Partnership aims to provide sustainable energy for all in Latin America

A man next to a solar panel in Bolivia. A new partnership aims to make providing sustainable energy a priority in Latin America. Photo by: Patricia Rincon-Mautner / IDB

Sustainable energy is now a major priority for key multilateral development institutions working in Latin America.

After two and a half years of consultations, the Inter-American Development Bank, U.N. Development Program and U.N. Economic Social Commission for Latin America and the Caribbean are partnering to boost access to energy services in Latin America, as well as double the share of renewable energy and the rate of energy efficiency — three goals outlined by U.N. secretary-general’s Sustainable Energy for All initiative.

Officials from the IDB, UNDP, ECLAC, as well as the U.N. initiative’s global facilitation team gathered Monday at IDB’s headquarters in Washington, D.C., to declare the partnership and their commitment to sustainable energy in the region.

Susan McDade, UNDP deputy director of the regional bureau for Latin America and the Caribbean, told Devex that between 25 million and 30 million people in Latin America live without access to electricity, while about 70 million cook with traditional fuels such as wood, dung or leaves.

The new partnership will include a push for wind and solar energy in the region, according to McDade.

“It’s not principally a financial commitment,” McDade said, adding that “this is an agreement to work together to shift the energy path and to do joint development work.”

The aim is to facilitate changes to laws and regulatory systems that can be barriers to private sector investment in renewable energy.

“The real money doesn’t end up coming from the U.N. or from the IDB. The real money comes from private sector investors, but right now it doesn’t flow to the countries that don’t have those frameworks,” McDade said.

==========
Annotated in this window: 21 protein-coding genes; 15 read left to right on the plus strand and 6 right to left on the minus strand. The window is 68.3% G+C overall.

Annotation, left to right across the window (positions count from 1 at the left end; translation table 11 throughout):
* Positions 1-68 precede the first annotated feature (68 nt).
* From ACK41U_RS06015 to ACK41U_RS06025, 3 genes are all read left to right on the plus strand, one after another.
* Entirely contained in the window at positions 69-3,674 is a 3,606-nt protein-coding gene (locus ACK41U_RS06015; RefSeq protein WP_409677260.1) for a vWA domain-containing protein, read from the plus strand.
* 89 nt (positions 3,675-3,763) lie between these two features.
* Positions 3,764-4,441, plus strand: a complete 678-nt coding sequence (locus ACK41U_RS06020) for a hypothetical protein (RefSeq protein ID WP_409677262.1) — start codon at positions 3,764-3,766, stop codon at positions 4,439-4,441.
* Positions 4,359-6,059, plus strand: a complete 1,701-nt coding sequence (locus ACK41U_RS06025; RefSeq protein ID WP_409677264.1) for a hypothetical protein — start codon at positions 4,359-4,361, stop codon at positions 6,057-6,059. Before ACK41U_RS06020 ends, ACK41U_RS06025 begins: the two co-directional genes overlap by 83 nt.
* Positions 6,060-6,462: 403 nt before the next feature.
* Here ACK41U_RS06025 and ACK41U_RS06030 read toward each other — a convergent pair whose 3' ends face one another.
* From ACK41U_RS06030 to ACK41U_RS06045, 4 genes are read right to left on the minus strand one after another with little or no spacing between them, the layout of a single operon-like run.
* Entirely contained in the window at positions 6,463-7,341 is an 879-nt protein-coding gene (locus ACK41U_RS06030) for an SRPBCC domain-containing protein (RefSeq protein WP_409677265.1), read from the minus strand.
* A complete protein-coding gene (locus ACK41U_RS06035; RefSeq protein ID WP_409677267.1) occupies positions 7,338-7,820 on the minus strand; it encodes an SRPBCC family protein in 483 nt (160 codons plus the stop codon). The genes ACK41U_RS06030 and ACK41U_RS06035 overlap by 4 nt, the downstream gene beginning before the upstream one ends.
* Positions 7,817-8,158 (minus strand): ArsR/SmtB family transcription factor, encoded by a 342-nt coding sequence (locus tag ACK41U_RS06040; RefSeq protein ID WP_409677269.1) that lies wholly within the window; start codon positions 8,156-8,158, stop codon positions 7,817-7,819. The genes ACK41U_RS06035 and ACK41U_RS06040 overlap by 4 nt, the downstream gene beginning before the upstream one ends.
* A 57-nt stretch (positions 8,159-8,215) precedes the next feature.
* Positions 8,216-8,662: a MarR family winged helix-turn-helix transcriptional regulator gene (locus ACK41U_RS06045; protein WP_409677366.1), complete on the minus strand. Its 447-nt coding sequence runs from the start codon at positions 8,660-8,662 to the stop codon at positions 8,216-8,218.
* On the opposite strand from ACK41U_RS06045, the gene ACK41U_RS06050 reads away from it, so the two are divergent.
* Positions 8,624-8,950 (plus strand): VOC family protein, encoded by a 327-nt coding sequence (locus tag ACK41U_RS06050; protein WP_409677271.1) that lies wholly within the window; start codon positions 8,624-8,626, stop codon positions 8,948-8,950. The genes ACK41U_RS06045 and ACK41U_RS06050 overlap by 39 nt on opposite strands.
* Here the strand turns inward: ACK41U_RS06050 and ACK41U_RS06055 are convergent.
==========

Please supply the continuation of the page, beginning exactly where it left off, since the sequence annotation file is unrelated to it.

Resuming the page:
Work at the country level to facilitate renewable energy investment is already in the works according to McDade, who said that the next step will be to release a U.N. publication profiling the energy infrastructure of Latin America in order to understand who has access and who doesn’t, where energy is needed, and how much it costs to bring renewable energy to these places.

The new partnership will also start “joint pre-investment work” in three countries, which will be named in May according to McDade.

What do you think about this new commitment to boost sustainable energy in Latin America? Let us know by leaving a comment below.

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About the author

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    Jeff Tyson

    Jeff is a global development reporter for Devex. Based in Washington, DC, he covers multilateral affairs, U.S. aid and international development trends. He has worked with human rights organizations in both Senegal and the United States, and prior to joining Devex worked as a production assistant at National Public Radio. He holds a master's degree in journalism from Columbia University and a bachelor’s degree in international relations and French from the University of Rochester.